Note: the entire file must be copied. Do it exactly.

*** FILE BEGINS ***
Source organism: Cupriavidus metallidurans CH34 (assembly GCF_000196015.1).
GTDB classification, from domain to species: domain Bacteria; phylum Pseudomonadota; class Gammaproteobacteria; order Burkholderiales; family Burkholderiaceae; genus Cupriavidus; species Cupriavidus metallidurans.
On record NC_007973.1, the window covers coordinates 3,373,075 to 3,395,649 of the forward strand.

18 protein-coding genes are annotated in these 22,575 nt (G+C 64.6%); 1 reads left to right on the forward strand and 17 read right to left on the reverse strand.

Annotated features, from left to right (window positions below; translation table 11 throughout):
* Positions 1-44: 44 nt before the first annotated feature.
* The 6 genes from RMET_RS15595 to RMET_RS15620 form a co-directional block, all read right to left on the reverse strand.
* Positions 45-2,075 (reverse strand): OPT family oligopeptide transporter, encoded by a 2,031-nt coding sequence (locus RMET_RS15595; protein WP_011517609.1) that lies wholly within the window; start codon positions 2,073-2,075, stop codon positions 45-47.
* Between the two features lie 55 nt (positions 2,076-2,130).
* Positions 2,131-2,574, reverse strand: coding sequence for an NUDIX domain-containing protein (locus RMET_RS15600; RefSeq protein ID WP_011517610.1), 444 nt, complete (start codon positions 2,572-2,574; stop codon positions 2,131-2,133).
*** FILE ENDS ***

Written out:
Source organism: Cupriavidus metallidurans CH34 (assembly GCF_000196015.1).
GTDB classification, from domain to species: domain Bacteria; phylum Pseudomonadota; class Gammaproteobacteria; order Burkholderiales; family Burkholderiaceae; genus Cupriavidus; species Cupriavidus metallidurans.
On record NC_007973.1, the window covers coordinates 3,373,075 to 3,395,649 of the forward strand.

18 protein-coding genes are annotated in these 22,575 nt (G+C 64.6%); 1 reads left to right on the forward strand and 17 read right to left on the reverse strand.

Annotated features, from left to right (window positions below; translation table 11 throughout):
* Positions 1-44: 44 nt before the first annotated feature.
* The 6 genes from RMET_RS15595 to RMET_RS15620 form a co-directional block, all read right to left on the reverse strand.
* Positions 45-2,075 (reverse strand): OPT family oligopeptide transporter, encoded by a 2,031-nt coding sequence (locus RMET_RS15595; protein WP_011517609.1) that lies wholly within the window; start codon positions 2,073-2,075, stop codon positions 45-47.
* Between the two features lie 55 nt (positions 2,076-2,130).
* Positions 2,131-2,574, reverse strand: coding sequence for an NUDIX domain-containing protein (locus RMET_RS15600; RefSeq protein ID WP_011517610.1), 444 nt, complete (start codon positions 2,572-2,574; stop codon positions 2,131-2,133).